Then there's Twenty20, a fine innovation for a variety of reasons but one that threatens the very existence of the sub-plot. Here no bowler can hatch a plan for a single batsman and gradually lure him into a mistake. He needs to find a way to bowl a dot-ball. And then another. The next time you watch a Twenty20 game, focus solely on a bowler and the extent to which he waters down his craft.
Which parts of the IPLs do you remember? Maybe Gilchrist's maniacal hundred in Mumbai. Remember his domination of Pollock in that game? (We're talking two great performers here). You might remember what Gilchrist did, but do you remember how Pollock tried to counter it? Do you recall the fields he changed, or the line he was bowling, or him changing from over to around the wicket? Do you remember it as cricketing drama? Personally, all I remember was, the innings gave me a bagful of fantasy league points. The rest just happened too fast.
Where is the scope for imagination? One of the big casualties of Twenty20 is memorable cricket writing, the sort that requires time for a narrative to unfold. On-air commentators have it hard too. Many have been forced to take refuge in cliché. Every shot is "great", every player is a "genius", everything is "what the doctor ordered".
|Cricket has become way too much fun. It needs to find its serious streak again. It needs to get us nervous, make us sulk, lose our temper|
Caught in between is the cricket fan, struggling to calibrate the greatness scale. Previously you knew what counted: a series win against Australia, a counter-attacking innings against Donald and Polly, a Test win in Barbados or Karachi, a hundred at Headingley or in Perth, a Test average of 50, a World Cup win. The signposts were well laid out.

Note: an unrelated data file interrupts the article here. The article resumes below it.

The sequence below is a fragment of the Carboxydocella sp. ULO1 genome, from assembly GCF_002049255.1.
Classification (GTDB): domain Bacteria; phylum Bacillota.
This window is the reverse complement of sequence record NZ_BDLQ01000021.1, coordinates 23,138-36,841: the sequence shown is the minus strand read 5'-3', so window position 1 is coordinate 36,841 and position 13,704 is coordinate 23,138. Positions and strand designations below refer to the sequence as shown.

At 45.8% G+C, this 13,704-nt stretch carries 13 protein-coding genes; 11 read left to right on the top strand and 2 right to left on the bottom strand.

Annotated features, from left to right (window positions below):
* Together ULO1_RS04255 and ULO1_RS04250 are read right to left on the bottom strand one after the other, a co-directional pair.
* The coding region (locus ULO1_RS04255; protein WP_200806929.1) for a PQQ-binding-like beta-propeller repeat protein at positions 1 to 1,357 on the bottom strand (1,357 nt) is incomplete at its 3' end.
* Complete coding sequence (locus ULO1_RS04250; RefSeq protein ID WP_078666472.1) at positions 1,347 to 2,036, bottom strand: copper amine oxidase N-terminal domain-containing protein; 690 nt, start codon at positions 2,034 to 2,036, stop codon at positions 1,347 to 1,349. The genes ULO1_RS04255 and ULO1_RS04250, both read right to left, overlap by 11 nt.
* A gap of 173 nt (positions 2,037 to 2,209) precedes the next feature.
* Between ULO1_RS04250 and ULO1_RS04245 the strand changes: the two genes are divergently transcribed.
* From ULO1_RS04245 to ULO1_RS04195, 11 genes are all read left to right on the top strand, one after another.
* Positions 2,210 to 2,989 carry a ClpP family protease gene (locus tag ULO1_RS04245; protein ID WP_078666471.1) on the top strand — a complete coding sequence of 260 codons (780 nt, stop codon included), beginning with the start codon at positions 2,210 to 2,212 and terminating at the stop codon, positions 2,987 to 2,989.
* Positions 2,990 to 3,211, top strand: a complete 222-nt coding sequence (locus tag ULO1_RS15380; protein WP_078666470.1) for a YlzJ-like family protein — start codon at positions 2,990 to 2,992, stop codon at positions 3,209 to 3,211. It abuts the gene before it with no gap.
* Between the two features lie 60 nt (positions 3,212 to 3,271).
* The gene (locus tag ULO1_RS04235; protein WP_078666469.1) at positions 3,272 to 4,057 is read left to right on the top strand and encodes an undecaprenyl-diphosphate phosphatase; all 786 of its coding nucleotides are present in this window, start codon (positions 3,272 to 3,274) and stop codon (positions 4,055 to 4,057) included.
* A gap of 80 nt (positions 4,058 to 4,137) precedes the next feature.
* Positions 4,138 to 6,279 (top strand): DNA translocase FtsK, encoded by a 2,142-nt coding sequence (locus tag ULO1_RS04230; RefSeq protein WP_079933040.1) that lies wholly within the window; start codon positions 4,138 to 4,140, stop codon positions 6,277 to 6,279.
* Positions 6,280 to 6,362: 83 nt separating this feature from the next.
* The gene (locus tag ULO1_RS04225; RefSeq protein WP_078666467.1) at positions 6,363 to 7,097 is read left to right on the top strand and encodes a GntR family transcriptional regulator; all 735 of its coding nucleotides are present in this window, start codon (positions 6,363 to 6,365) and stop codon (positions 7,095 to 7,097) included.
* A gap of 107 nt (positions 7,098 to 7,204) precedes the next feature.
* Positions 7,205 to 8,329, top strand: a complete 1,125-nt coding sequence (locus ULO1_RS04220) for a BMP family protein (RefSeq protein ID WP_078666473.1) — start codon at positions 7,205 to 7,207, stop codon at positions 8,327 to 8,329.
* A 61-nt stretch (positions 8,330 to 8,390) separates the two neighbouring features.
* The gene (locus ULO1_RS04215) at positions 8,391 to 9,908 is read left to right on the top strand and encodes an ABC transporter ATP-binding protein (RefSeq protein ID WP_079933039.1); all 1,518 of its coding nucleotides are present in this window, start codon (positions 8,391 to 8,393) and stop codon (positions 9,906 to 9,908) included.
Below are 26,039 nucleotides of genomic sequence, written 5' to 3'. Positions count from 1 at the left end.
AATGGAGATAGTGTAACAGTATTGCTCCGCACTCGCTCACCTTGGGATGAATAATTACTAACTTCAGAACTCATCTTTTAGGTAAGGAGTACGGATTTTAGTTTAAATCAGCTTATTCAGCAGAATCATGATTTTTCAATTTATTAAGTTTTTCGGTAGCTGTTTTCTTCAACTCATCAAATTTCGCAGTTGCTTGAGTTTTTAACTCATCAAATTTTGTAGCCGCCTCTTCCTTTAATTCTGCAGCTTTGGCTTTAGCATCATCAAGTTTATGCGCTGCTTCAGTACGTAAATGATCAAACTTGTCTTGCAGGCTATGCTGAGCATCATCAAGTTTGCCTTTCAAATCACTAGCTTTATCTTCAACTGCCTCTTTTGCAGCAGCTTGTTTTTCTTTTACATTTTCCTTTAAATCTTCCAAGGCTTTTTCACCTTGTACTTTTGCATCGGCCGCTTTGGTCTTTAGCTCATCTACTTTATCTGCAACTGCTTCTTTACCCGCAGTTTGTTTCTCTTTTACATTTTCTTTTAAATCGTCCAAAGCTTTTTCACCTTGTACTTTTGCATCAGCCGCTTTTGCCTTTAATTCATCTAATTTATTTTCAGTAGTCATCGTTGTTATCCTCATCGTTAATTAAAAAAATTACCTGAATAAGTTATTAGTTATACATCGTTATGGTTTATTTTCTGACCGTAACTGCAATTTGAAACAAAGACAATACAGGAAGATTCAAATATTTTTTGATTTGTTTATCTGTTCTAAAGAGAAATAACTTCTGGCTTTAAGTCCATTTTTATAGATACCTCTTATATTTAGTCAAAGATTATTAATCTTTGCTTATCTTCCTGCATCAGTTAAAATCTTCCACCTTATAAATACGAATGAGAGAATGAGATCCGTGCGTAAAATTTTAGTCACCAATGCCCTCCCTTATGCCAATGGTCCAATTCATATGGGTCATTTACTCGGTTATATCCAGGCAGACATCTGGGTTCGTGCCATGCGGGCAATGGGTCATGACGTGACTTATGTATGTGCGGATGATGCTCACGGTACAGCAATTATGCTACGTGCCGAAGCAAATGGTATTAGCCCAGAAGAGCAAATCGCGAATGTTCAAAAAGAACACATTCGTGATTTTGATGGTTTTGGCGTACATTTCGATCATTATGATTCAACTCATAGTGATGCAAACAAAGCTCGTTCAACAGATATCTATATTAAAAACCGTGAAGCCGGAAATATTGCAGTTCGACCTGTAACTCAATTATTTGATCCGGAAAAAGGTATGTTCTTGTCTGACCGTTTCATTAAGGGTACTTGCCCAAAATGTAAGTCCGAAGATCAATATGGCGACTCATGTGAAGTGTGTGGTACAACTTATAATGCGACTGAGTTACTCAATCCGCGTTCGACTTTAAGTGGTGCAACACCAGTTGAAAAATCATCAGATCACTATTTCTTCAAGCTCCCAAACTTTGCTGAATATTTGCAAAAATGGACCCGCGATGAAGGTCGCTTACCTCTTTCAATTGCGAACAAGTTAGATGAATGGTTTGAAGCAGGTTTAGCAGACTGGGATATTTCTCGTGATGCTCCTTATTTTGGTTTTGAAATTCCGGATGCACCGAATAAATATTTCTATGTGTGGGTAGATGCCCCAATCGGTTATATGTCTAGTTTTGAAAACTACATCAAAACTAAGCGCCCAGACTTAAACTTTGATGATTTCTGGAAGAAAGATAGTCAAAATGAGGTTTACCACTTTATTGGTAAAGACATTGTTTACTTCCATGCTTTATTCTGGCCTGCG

Now it's immeasurably hard to actually grade someone. He did well in the Test series in Australia but the pitches were flat and their spearhead was injured. He had a poor IPL but he has shown promise in ODIs and had a couple of important 20s in the Champions League. How good is he, really?
A star is born every day, yet many disappear in a trice. How does one separate the wheat from the chaff? Not only is the modern fan slightly confused, he has also run out of time for detailed analysis. So hectic is the schedule that nobody can afford that deep, introspective breath. When was the last time you analysed an innings threadbare, over by over? And when was the last time you got a chance to look ahead to the next series, gradually building up the anticipation?
Walk into a ground in India and it's difficult to spot fans with binoculars, or autograph-seeking kids on the boundary line, or even a single meaningful stat on the big screen. The purity associated with a cricket ground has given way to the din that accompanies a newly released movie.
Fans don't really have the time to talk about wind direction, overcast conditions or dew. Look, there's Shilpa Shetty.
I feel for the fathers who take their sons to games these days. Cricket, like baseball, is a game passed down from one generation to the next. But while fathers could earlier bond with their sons over a batsman's watertight technique, or an athletic catch (mimicking it while playing in the backyard), today's dads are left with Shaggy. Watch, Chotu, that's how you play the Dilscoop.
Cricket has become way too much fun. It needs to find its serious streak again. It needs to get us nervous, make us sulk, lose our temper. It needs to make us mull over moments, staring at the ceiling and wondering how a batsman of such talent couldn't average beyond 37.83.
We need to chew our nails at work, nervously hoping for our favourite player to win the game for our team. And we need our mothers, girlfriends and wives to think we're absurd creatures obsessed with a silly game. We need to be turned into geeks again.
Cricket usually finds a way to fight back. One hopes it can wriggle out of this fine mess. One hopes those running the game will allow it to.
© ESPN EMEA Ltd.